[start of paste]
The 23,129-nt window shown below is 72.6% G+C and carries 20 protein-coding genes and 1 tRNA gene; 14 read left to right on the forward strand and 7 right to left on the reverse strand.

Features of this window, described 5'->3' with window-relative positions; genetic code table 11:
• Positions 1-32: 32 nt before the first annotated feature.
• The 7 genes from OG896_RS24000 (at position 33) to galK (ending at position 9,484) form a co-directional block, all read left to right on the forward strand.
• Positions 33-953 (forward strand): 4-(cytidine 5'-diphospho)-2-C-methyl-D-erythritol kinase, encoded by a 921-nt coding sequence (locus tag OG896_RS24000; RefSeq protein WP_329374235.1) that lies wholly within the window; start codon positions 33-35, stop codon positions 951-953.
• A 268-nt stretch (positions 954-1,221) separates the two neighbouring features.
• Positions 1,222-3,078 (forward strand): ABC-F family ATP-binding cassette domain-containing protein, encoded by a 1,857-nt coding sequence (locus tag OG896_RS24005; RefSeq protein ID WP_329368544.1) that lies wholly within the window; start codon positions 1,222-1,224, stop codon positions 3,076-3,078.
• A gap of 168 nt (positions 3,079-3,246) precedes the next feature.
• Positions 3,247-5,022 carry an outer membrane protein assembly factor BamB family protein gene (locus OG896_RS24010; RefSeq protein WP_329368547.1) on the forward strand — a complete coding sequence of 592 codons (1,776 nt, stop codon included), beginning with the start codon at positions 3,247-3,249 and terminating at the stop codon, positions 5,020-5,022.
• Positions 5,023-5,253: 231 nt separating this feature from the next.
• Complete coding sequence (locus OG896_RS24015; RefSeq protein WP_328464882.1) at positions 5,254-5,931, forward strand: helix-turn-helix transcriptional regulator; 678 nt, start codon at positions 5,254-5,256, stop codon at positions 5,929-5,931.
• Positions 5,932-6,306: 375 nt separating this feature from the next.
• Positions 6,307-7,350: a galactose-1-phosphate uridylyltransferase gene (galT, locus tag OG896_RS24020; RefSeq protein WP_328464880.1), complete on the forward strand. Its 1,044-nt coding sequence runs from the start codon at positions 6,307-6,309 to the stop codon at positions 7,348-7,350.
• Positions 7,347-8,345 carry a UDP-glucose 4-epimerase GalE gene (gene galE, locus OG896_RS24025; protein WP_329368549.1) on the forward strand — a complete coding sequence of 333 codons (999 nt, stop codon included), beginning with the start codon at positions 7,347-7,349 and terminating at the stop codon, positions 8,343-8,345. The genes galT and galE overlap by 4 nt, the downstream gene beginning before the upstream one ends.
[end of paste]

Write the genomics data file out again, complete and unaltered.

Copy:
The 23,129-nt window shown below is 72.6% G+C and carries 20 protein-coding genes and 1 tRNA gene; 14 read left to right on the forward strand and 7 right to left on the reverse strand.

Features of this window, described 5'->3' with window-relative positions; genetic code table 11:
• Positions 1-32: 32 nt before the first annotated feature.
• The 7 genes from OG896_RS24000 (at position 33) to galK (ending at position 9,484) form a co-directional block, all read left to right on the forward strand.
• Positions 33-953 (forward strand): 4-(cytidine 5'-diphospho)-2-C-methyl-D-erythritol kinase, encoded by a 921-nt coding sequence (locus tag OG896_RS24000; RefSeq protein WP_329374235.1) that lies wholly within the window; start codon positions 33-35, stop codon positions 951-953.
• A 268-nt stretch (positions 954-1,221) separates the two neighbouring features.
• Positions 1,222-3,078 (forward strand): ABC-F family ATP-binding cassette domain-containing protein, encoded by a 1,857-nt coding sequence (locus tag OG896_RS24005; RefSeq protein ID WP_329368544.1) that lies wholly within the window; start codon positions 1,222-1,224, stop codon positions 3,076-3,078.
• A gap of 168 nt (positions 3,079-3,246) precedes the next feature.
• Positions 3,247-5,022 carry an outer membrane protein assembly factor BamB family protein gene (locus OG896_RS24010; RefSeq protein WP_329368547.1) on the forward strand — a complete coding sequence of 592 codons (1,776 nt, stop codon included), beginning with the start codon at positions 3,247-3,249 and terminating at the stop codon, positions 5,020-5,022.
• Positions 5,023-5,253: 231 nt separating this feature from the next.
• Complete coding sequence (locus OG896_RS24015; RefSeq protein WP_328464882.1) at positions 5,254-5,931, forward strand: helix-turn-helix transcriptional regulator; 678 nt, start codon at positions 5,254-5,256, stop codon at positions 5,929-5,931.
• Positions 5,932-6,306: 375 nt separating this feature from the next.
• Positions 6,307-7,350: a galactose-1-phosphate uridylyltransferase gene (galT, locus tag OG896_RS24020; RefSeq protein WP_328464880.1), complete on the forward strand. Its 1,044-nt coding sequence runs from the start codon at positions 6,307-6,309 to the stop codon at positions 7,348-7,350.
• Positions 7,347-8,345 carry a UDP-glucose 4-epimerase GalE gene (gene galE, locus OG896_RS24025; protein WP_329368549.1) on the forward strand — a complete coding sequence of 333 codons (999 nt, stop codon included), beginning with the start codon at positions 7,347-7,349 and terminating at the stop codon, positions 8,343-8,345. The genes galT and galE overlap by 4 nt, the downstream gene beginning before the upstream one ends.